I recently wrote about why CLion is a great C++ IDE. It also has many plugins that extend its functionality beyond C++, and one that I’ve found useful while experimenting with game development is the GLSL plugin that adds syntax highlighting and autocompletion for the GL Shading Language.
I also like to use the Atom editor for tasks like writing shaders because it’s so lightweight - a quality that lends itself to rapid experimentation. Atom already has packages that provide autocompletion and syntax highlighting for GLSL, but it didn’t have one that provided linting. I decided to write one as an exercise in learning how to write and release packages for this editor.
Typically, linting plugins don’t have much logic themselves but instead invoke command line tools which perform the lint process and return a list of errors or warnings with line and column numbers. Recently I learned of the Khronos GLSL Reference compiler which is a useful tool for compiling and linking shaders without having to start up your application which saves time and pain. The simplest form of this is a command line tool called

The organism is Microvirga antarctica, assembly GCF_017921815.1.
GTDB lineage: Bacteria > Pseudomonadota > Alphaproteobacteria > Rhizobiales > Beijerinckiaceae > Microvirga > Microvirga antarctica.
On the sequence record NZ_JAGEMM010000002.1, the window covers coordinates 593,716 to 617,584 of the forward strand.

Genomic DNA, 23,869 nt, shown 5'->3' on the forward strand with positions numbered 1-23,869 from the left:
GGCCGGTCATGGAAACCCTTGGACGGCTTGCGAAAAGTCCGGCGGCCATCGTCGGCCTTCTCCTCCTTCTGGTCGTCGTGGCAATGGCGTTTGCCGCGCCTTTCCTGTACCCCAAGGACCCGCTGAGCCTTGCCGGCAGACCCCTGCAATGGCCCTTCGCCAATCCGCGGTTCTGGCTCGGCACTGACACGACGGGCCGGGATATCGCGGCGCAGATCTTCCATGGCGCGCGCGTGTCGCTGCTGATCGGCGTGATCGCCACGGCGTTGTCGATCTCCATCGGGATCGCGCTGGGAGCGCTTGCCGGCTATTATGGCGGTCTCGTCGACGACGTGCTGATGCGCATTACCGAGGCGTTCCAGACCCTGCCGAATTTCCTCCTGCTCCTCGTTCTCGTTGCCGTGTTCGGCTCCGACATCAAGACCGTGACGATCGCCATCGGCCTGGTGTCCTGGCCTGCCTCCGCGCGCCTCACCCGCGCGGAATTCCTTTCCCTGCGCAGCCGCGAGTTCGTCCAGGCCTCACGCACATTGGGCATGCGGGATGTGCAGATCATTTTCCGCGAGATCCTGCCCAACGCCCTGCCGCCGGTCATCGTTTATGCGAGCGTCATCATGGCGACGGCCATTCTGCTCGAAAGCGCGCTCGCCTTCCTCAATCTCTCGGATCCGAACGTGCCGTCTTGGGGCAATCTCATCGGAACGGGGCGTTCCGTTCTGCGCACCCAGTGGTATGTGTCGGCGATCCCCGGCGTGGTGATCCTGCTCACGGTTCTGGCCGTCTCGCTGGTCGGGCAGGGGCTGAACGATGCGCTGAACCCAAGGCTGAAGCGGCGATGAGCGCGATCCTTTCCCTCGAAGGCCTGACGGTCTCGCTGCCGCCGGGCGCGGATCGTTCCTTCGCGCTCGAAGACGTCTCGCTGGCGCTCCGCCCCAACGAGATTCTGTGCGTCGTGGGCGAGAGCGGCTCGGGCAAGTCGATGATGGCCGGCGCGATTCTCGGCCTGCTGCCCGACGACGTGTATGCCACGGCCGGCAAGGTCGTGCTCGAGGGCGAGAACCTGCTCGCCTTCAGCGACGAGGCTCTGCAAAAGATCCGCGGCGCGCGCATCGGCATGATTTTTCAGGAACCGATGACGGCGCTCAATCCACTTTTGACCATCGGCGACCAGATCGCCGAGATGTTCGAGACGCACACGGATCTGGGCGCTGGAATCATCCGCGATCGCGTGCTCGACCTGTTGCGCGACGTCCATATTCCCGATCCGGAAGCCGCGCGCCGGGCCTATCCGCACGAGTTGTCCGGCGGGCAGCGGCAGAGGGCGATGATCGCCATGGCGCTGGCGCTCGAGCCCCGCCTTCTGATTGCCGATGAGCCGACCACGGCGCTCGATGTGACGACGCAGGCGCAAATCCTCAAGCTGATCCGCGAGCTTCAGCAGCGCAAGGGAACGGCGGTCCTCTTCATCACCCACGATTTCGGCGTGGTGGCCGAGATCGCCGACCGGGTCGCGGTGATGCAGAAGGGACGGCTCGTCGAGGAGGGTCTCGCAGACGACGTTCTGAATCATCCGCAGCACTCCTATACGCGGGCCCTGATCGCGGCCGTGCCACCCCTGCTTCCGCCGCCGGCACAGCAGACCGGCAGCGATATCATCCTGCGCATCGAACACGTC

glslangValidator into which you pass the filenames of the shaders you wish to validate. That ticks the boxes for my requirements.
This means that my glsl linter package does hardly any work at all - it uses
glslangValidator to perform the validation and then uses pre-existing Atom functionality to display the lint messages. It just connects these things together and adds some tests around it. The package is published to Atom’s package repository under linter-glsl.
So if you want to develop GL Shaders in Atom, here is how to do it:
- Get Atom
- Windows and Linux: Binaries
brew install glslang
- Get the language-glsl, autocomplete-glsl and linter-glsl Atom packages either through ‘Install Packages And Themes’ or with apm:
apm install language-glsl autocomplete-glsl linter-glsl
- Edit the settings for linter-glsl and enter the path to
There are two extra features that I want my linter to be capable of:
glslangValidator only accepts shaders named
*.(vert|frag). This convention isn’t used universally and another commonly used convention is
*.(v|f).glsl. I think my way around this will be to create a temporary symlink with the supported filename format.
Secondly, the reference compiler can also link shaders rather than just compile them individually. I would like to use this functionality in the linter, perhaps assuming shaders with the same name but different type extensions should be linked together.
I hope to find time to add these features in soon. In the meantime the source is available on GitHub.